For Warmth

I hold my face between my hands
no   I am not crying

I hold my face between my hands
to keep my loneliness warm
two hands protecting
two hands nourishing
two hands to prevent

my soul from leaving me
in anger

Our Responsibility

While there may be differing degrees of direct involvement in evil, rendering some more guilty than others, there is no point at which any of us may claim total exemption. Some are directly guilty, for example, of the ongoing humiliation of people of color—they pass antiracial laws, or they refuse to enforce existing nondiscriminatory racial antagonism, or they speak and write against minority groups. While some are directly guilty of such things, all are responsible for their continuing. Those who acquiesce in the evil done by others bear responsibility for that evil. Those who remain quiet when the demagogue speaks give their support to the demagogue. Those who remain indifferent to the quiet voices of hatred encourage such voices to speak more loudly.

Giving Anger to God

[Destructive] anger crucifies Christ. Destructive anger is our sickness. Our medicine is God’s taking our anger. If we do not give it to God we are not healed of it. We are in bondage to our anger and are not free until our resentment is buried in God. Yes, as shocking as it sounds, we worship God by expressing our honest anger at God.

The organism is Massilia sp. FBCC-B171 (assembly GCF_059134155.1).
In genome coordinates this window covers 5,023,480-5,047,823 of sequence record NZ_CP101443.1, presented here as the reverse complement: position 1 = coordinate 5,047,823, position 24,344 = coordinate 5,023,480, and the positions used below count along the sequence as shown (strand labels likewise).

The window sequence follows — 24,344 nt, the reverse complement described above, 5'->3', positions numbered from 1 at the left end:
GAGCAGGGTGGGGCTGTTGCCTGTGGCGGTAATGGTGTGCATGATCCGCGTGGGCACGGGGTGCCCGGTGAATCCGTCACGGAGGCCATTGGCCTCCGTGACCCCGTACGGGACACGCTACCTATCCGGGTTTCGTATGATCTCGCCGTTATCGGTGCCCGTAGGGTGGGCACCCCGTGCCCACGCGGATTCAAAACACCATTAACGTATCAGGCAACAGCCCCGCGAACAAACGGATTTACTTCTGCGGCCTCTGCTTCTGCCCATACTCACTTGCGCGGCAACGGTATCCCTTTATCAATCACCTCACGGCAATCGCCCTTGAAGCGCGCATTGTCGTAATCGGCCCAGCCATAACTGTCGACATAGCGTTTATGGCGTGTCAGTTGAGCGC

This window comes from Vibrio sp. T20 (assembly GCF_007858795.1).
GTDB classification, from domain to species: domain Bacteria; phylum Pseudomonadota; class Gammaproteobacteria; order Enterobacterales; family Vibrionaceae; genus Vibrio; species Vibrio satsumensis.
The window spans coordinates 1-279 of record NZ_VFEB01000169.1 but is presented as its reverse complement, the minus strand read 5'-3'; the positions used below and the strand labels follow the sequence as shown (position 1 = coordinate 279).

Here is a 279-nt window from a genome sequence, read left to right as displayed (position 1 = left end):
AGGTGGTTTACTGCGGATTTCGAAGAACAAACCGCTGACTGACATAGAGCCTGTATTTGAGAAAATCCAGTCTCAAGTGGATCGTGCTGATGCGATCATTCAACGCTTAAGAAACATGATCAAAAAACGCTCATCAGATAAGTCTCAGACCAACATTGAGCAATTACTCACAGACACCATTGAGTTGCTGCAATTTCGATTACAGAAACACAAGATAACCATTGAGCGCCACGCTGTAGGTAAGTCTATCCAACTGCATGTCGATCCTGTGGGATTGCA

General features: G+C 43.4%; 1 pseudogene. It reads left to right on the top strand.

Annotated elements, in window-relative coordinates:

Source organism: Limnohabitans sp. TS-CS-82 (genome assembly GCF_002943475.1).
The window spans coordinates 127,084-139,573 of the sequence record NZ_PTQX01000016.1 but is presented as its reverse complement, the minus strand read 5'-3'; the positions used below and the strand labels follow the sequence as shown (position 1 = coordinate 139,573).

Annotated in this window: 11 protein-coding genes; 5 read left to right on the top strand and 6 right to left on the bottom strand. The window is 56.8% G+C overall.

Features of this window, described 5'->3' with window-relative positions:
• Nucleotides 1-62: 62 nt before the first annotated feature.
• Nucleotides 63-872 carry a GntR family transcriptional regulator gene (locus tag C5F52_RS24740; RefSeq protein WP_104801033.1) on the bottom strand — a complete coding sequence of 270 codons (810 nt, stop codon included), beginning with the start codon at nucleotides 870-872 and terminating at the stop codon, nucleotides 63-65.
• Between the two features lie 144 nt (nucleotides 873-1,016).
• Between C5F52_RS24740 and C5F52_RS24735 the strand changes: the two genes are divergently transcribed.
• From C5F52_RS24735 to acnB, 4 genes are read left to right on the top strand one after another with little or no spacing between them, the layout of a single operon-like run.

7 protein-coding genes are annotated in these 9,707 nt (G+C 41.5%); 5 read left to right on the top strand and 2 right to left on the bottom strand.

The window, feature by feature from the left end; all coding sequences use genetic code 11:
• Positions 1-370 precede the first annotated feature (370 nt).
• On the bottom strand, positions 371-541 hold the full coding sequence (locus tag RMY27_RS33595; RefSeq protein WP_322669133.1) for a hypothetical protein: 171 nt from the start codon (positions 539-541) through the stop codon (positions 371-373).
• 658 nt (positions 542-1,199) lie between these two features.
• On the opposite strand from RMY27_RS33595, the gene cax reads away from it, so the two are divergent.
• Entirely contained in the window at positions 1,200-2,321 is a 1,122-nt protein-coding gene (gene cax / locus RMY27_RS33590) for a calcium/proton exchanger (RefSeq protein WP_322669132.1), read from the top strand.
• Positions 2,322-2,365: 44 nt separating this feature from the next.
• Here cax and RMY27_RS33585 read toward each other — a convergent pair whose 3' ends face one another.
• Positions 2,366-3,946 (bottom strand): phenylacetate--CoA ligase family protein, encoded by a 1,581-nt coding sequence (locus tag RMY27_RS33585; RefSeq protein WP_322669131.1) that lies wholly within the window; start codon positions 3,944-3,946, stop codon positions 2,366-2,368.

A Signal

Anger is a signal, and one worth listening to. Our anger may be a message that we are being hurt, that our rights are being violated, that our needs and wants are not being adequately met, or simply that something is not right. Our anger may tell us that we are not addressing an important emotional issue in our lives, or that too much of our self—our beliefs, values, desires or ambitions—is being compromised in a relationship. Our anger may be a signal that we are doing more and giving more than we can comfortably do or give. Or our anger may warn us that others are doing too much for us, at the expense of our own competence and growth…. Our anger can motivate us to say “no” to the ways in which we are defined by others and “yes” to the dictates of our inner self.

Reflexive Responses

We may need to consider a little abstinence from our automatic, reflexive responses of being helpful to others…. Let us say that someone we know is suffering. Perhaps this person is grieving, or having financial problems or has just discovered his or her spouse is having an affair. We feel compassion and care for our friend; we want to do something to help. So far, so good; our hearts are compassionate, feeling the other person’s pain and wanting to respond in a helping way. But immediately [we feel] it is time to put the desire into action, and our addictions of helpfulness are triggered. In a very computer-like way, our internal programs of what-to-do-in-a-situation-like-this are accessed and run. We don’t even take the time to see which program is called for. There is no time. We must be about the business of being helpful.